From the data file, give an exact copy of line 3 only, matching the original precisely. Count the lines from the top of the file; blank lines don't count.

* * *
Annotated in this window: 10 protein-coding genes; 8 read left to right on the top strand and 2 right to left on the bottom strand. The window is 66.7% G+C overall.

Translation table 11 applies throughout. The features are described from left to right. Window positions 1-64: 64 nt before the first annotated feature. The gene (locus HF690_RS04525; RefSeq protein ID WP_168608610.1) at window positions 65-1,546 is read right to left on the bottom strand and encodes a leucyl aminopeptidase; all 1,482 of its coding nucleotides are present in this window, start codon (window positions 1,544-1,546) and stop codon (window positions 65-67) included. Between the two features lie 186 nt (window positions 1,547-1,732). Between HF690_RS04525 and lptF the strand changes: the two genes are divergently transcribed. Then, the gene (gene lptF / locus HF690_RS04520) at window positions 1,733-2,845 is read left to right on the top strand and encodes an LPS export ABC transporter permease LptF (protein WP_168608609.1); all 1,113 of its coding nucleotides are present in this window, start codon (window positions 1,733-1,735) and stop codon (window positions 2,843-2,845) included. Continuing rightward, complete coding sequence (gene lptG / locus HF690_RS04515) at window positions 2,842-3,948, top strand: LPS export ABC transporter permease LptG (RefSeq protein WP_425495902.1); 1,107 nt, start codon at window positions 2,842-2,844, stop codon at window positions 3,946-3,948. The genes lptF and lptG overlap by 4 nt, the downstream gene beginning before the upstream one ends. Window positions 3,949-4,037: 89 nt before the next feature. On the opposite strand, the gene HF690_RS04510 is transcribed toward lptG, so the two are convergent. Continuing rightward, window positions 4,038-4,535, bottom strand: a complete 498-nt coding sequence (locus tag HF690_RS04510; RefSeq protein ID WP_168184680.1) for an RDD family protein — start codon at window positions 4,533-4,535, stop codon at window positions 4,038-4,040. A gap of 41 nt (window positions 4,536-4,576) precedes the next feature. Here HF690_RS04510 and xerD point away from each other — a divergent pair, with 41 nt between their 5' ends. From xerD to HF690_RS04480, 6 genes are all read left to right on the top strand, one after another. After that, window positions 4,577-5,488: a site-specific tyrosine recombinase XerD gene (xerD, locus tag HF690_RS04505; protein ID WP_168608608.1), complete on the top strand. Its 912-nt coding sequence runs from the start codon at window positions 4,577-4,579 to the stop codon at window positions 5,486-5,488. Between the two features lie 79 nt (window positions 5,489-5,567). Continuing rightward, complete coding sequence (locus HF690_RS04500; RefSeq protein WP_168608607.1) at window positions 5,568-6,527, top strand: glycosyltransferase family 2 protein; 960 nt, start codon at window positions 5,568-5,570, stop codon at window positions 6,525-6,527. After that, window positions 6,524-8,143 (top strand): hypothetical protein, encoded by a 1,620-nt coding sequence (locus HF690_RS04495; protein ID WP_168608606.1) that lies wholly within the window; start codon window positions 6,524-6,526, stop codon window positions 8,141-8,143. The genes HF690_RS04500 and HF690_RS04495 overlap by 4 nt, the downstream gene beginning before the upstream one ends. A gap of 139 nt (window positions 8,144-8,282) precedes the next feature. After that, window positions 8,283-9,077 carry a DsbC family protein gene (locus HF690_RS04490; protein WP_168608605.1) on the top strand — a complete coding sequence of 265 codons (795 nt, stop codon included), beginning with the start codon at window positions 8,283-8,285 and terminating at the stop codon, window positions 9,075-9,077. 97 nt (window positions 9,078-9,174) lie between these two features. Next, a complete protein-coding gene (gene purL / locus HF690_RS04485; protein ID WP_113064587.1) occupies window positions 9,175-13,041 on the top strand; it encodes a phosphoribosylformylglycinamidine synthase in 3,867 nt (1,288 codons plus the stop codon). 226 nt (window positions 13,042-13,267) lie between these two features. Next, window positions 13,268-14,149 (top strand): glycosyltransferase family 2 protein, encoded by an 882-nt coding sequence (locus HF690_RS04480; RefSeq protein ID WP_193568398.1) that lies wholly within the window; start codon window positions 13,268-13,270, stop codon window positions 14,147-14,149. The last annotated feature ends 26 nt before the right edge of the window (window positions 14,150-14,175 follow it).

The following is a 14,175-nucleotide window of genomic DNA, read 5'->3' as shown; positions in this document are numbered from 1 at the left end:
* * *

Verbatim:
The following is a 14,175-nucleotide window of genomic DNA, read 5'->3' as shown; positions in this document are numbered from 1 at the left end: